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These Are My People

August 29, 2010

It has been an interesting experience getting together with friends since I became a wife.  My single friends hesitate a little more with me, my married friends want to share a bit too much now, and my gay friends just think I’m crazy for committing myself to one partner for the rest of my life at such a young age.  Let’s be honest that once you have found the gold at the end of the dating rainbow, relationships start to shift and people look at you differently.  These relational shifts have been surprisingly alarming at times, leaving me unsure of where exactly to fit in and how to relate to others with this new label I carry.  It’s often assumed your relational needs are instantly and automatically fulfilled the moment you get married, but I think that’s a poor assumption.  Marriage was not the only thing God had in mind when He said it was not good for man to be alone.  We all need people, in whatever relationship context they come.  I decided I would make a point to pay better attention to who “my people” were, to notice those who I depend on, and who support me outside of my married relationship.

Week #1:  My People Cost Me Therapy:

I am sitting at the kitchen table at my sister’s new apartment in Florida.  My mother, my sister, her husband, and I are frantically flipping cards in a heated game of “Pounce.”  We haphazardly throw kings and queens and aces in reckless piles before another person has a chance to get their card on top.  Shuffle, shuffle.  Swish.  Slap.  Shuffle, shuffle.  Swish.  Slam.  Slam. “You scummy scum!” my mother shouts out as someone puts their card in a pile before she can.  The game is heating up, and the trash talk is plenty under way.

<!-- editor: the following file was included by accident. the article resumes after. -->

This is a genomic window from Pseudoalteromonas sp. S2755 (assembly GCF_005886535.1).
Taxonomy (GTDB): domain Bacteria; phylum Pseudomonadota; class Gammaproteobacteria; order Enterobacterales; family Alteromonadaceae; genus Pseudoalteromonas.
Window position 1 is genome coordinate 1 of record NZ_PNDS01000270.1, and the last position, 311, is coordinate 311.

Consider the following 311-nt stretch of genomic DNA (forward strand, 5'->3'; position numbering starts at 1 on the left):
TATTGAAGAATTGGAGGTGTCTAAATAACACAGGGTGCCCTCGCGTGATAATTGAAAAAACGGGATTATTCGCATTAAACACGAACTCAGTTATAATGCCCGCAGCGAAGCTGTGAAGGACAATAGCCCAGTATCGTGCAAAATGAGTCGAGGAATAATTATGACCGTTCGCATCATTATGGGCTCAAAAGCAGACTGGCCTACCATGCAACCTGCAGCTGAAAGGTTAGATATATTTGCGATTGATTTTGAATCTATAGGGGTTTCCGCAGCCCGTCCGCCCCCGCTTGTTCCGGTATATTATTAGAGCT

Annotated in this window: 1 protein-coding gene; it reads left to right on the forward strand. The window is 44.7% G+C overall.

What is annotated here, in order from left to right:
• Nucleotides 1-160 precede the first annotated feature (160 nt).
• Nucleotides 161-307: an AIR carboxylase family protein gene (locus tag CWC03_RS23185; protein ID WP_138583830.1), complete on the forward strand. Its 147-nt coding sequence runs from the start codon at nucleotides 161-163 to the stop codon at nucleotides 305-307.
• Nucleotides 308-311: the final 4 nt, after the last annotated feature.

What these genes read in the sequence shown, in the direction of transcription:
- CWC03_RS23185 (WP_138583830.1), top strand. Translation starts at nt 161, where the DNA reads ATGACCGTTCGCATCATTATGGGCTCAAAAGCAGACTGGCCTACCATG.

“I’m going to nail you down to the floor!” shouts my mother.  Shuffle.  Shuffle.  Swish.

“You’re mean!” I yell back.  Shuffle.  Slam.

“Yeah,” my sister says.  Slam.  Shuffle.  Slam.  Slap. She is moving too quickly for the rest of us.

“Eeee!  Eee!  You’re going too fast!” my mom panics, in an octave only dogs can hear.

“Stop freaking out,” my sister responds, “you’re as uptight as Lauren during her wedding planning.”  Cheap shot.

“I hope that’s not true,” my mom retorts.  Shuffle.  Swish. “I don’t want to be like Lauren.”  Wait.  Pause.  Hold the phone and slow down – what?  I freeze my cards mid-air.  She looks over at me and bursts out laughing.   Bursts out laughing.  I flop my cards in a heap in front of me and watch them slide off the table and onto the floor.  3 months of therapy to find out that I cannot prevent becoming my mother because I already am my mother, and then she announces she doesn’t want to be like me?  I know I’m no prize, but seriously?  Is that like saying she doesn’t want to be like herself?  She is still laughing when I look up at her.  In fact, now all three of them are laughing.  All three.  My mother is laughing so hard tears are coming out of her eyes.  I am glaring.  They are laughing.  What a super confidence builder.  I stare them all down with squinted eyes and a thin strip of a smile.  Is this what God had in mind when He gave me my people?

Week #2: My People Are Liars: